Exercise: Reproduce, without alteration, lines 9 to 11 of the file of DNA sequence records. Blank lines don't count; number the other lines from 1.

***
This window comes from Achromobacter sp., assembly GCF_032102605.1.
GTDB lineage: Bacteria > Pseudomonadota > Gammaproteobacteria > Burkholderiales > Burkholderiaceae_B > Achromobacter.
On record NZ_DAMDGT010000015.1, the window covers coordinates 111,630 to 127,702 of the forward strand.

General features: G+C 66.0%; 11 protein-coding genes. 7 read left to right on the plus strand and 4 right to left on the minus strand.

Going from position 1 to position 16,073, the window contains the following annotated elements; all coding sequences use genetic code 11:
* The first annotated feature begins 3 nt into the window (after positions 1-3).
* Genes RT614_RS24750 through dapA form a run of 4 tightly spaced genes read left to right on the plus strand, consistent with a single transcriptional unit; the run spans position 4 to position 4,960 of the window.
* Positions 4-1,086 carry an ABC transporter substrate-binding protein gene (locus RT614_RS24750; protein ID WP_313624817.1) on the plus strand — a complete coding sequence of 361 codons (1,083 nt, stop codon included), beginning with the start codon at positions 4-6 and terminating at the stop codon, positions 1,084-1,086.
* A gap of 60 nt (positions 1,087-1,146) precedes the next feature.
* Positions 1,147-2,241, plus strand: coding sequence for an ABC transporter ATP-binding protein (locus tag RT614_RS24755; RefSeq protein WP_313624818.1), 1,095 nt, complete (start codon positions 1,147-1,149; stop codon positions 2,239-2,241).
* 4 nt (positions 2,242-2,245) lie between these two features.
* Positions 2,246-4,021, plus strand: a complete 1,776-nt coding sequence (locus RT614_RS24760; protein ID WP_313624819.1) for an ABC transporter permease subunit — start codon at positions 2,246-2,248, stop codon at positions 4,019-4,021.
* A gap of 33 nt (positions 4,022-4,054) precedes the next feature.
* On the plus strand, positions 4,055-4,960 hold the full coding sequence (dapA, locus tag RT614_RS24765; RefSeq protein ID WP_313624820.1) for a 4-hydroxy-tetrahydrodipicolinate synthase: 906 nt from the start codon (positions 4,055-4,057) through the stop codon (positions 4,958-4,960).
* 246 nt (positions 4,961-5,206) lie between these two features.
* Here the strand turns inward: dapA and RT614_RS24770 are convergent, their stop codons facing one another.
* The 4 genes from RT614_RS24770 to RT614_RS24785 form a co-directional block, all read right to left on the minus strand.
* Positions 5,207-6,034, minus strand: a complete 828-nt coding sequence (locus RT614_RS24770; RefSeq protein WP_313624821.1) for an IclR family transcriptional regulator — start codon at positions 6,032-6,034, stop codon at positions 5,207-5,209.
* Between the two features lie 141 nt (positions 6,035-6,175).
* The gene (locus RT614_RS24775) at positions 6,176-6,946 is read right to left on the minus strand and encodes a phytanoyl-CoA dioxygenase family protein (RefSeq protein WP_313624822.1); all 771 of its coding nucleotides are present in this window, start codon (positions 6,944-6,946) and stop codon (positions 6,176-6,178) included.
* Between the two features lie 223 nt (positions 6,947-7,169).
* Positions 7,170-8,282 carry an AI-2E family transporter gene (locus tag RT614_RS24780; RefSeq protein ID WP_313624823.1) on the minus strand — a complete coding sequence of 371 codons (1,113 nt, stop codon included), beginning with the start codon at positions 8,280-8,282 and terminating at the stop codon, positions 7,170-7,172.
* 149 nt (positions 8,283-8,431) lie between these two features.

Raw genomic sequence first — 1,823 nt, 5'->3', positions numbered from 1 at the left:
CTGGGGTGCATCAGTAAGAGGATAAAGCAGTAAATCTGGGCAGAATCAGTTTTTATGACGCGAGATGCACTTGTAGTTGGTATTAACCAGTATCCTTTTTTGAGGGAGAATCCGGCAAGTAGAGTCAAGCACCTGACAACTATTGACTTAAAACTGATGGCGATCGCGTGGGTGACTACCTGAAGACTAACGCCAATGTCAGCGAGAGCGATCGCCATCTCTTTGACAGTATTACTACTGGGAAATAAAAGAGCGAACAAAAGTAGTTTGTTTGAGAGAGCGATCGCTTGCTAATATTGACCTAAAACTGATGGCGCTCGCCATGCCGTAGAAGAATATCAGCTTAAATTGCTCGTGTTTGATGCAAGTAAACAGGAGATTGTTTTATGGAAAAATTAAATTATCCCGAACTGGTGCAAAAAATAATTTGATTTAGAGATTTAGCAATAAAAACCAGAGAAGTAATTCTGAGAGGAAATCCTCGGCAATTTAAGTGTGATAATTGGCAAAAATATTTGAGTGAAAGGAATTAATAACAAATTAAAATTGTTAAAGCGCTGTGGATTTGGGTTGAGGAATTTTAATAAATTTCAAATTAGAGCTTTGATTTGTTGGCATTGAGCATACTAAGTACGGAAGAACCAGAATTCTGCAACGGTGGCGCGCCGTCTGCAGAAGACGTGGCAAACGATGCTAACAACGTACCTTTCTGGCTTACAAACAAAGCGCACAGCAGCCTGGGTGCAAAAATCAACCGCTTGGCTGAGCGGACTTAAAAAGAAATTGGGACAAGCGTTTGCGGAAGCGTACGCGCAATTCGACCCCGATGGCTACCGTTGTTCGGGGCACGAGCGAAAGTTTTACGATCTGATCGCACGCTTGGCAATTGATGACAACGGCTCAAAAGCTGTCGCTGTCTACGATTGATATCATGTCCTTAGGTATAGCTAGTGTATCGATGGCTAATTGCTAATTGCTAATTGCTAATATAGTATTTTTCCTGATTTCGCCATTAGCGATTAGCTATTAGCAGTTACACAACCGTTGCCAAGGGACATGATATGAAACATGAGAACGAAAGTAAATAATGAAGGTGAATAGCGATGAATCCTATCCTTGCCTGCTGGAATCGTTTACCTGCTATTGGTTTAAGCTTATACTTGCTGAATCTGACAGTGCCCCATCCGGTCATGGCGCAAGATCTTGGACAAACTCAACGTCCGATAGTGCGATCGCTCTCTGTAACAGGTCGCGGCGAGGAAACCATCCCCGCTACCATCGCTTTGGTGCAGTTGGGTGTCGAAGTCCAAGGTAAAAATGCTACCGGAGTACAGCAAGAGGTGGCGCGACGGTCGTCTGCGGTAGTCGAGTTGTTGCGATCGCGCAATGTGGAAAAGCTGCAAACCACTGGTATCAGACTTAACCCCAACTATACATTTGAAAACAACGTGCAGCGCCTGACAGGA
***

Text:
* A gap of 60 nt (positions 1,087-1,146) precedes the next feature.
* Positions 1,147-2,241, plus strand: coding sequence for an ABC transporter ATP-binding protein (locus tag RT614_RS24755; RefSeq protein WP_313624818.1), 1,095 nt, complete (start codon positions 1,147-1,149; stop codon positions 2,239-2,241).
* 4 nt (positions 2,242-2,245) lie between these two features.